However, in some applications it is useful to control the torque output. Torque is the rotational equivalent of force, and at a fixed speed the more torque, the more power.
To control torque, the drive measures the output current, separates the current into the magnetising (flux generating) and load components, and then varies the output frequency to maintain the load current constant (keeping the magnetising current constant).
So a torque control system is a closed loop control system similar to those described in an earlier article, and therefore has adjustable parameters such as gain and integral settings. Torque control is more easily operated using Vector Control, as Vector Control uses Torque and Flux control systems in any case.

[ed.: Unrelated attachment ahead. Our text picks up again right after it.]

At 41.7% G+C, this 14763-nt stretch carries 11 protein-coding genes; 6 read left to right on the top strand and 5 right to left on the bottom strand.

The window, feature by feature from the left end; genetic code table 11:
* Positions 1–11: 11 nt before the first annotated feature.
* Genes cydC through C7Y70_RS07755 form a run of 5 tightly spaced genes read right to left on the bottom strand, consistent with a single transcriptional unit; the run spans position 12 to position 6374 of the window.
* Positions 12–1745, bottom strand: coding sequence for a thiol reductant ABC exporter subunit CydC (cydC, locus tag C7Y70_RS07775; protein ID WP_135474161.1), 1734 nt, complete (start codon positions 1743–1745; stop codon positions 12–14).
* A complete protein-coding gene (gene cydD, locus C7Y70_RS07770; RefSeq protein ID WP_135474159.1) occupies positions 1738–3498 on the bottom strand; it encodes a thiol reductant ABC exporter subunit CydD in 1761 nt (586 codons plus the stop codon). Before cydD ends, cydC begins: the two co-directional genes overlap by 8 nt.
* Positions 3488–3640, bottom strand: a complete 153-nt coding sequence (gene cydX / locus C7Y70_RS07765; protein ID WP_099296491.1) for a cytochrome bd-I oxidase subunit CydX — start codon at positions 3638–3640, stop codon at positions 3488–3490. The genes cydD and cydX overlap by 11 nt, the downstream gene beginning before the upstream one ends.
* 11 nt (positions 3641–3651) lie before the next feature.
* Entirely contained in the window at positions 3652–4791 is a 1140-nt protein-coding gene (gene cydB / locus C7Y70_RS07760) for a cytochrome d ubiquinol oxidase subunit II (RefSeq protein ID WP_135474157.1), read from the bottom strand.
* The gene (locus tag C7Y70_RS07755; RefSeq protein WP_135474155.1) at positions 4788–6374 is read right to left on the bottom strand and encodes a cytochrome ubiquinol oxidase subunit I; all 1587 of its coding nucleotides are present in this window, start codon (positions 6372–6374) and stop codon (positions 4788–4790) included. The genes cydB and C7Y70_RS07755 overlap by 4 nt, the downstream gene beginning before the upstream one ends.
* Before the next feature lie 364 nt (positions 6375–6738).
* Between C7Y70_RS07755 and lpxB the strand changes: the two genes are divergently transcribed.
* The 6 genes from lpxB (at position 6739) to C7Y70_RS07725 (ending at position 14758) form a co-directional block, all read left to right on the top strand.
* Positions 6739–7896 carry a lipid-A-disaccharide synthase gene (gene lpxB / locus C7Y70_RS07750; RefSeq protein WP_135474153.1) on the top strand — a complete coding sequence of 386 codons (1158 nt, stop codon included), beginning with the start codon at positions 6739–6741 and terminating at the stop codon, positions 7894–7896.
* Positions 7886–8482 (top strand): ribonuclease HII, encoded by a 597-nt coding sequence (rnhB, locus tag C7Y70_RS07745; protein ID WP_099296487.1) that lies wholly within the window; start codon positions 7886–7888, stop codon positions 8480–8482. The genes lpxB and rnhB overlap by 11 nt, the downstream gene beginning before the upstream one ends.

Torque control is used in applications such as winding (to control tension) and similar applications. Torque control is very useful to share loading among motors which are mechanically linked, such as on a long conveyer. The first drive is operated in normal frequency control, subsequent drives run in Torque control, taking the Torque output of the master drive (via the Analogue output for example) as a reference. So all the drives run with the same torque.
An easy way to do this is to use Invertek’s master/slave system. This will ensure all drives run with either the same frequency or Torque, simply by connecting the master to the slaves via an Ethernet cable and setting a couple of parameters. The frequency or Torque can be scaled for each slave, and local trim controls can be set up using the analogue input (See application note AN-ODP-2-027).